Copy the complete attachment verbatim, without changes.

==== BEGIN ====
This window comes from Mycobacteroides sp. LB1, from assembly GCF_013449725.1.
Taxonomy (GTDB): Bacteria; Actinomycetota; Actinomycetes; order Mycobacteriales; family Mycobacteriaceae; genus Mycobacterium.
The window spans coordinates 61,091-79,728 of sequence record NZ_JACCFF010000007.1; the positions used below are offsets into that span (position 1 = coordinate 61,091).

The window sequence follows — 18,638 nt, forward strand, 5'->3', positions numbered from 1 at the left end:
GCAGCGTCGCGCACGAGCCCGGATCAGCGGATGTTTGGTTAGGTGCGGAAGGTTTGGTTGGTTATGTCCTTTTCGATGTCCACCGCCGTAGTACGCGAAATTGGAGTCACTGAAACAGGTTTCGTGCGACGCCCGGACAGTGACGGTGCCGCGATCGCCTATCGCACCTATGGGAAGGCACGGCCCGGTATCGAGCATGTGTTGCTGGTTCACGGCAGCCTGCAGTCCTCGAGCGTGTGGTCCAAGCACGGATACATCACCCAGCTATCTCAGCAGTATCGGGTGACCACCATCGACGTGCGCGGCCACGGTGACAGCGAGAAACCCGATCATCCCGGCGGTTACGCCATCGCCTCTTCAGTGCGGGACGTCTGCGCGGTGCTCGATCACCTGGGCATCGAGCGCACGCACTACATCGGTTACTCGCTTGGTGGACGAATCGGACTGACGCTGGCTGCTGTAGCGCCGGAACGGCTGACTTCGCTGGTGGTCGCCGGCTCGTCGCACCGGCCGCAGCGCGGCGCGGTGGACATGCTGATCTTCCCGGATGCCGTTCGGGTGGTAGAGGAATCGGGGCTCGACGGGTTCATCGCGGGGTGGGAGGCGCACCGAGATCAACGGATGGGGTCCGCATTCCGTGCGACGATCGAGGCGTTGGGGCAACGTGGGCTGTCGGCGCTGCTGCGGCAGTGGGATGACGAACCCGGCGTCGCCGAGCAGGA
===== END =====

This window comes from Mycobacteroides sp. LB1, from assembly GCF_013449725.1.
Taxonomy (GTDB): Bacteria; Actinomycetota; Actinomycetes; order Mycobacteriales; family Mycobacteriaceae; genus Mycobacterium.
The window spans coordinates 61,091-79,728 of sequence record NZ_JACCFF010000007.1; the positions used below are offsets into that span (position 1 = coordinate 61,091).

The window sequence follows — 18,638 nt, forward strand, 5'->3', positions numbered from 1 at the left end:
GCAGCGTCGCGCACGAGCCCGGATCAGCGGATGTTTGGTTAGGTGCGGAAGGTTTGGTTGGTTATGTCCTTTTCGATGTCCACCGCCGTAGTACGCGAAATTGGAGTCACTGAAACAGGTTTCGTGCGACGCCCGGACAGTGACGGTGCCGCGATCGCCTATCGCACCTATGGGAAGGCACGGCCCGGTATCGAGCATGTGTTGCTGGTTCACGGCAGCCTGCAGTCCTCGAGCGTGTGGTCCAAGCACGGATACATCACCCAGCTATCTCAGCAGTATCGGGTGACCACCATCGACGTGCGCGGCCACGGTGACAGCGAGAAACCCGATCATCCCGGCGGTTACGCCATCGCCTCTTCAGTGCGGGACGTCTGCGCGGTGCTCGATCACCTGGGCATCGAGCGCACGCACTACATCGGTTACTCGCTTGGTGGACGAATCGGACTGACGCTGGCTGCTGTAGCGCCGGAACGGCTGACTTCGCTGGTGGTCGCCGGCTCGTCGCACCGGCCGCAGCGCGGCGCGGTGGACATGCTGATCTTCCCGGATGCCGTTCGGGTGGTAGAGGAATCGGGGCTCGACGGGTTCATCGCGGGGTGGGAGGCGCACCGAGATCAACGGATGGGGTCCGCATTCCGTGCGACGATCGAGGCGTTGGGGCAACGTGGGCTGTCGGCGCTGCTGCGGCAGTGGGATGACGAACCCGGCGTCGCCGAGCAGGA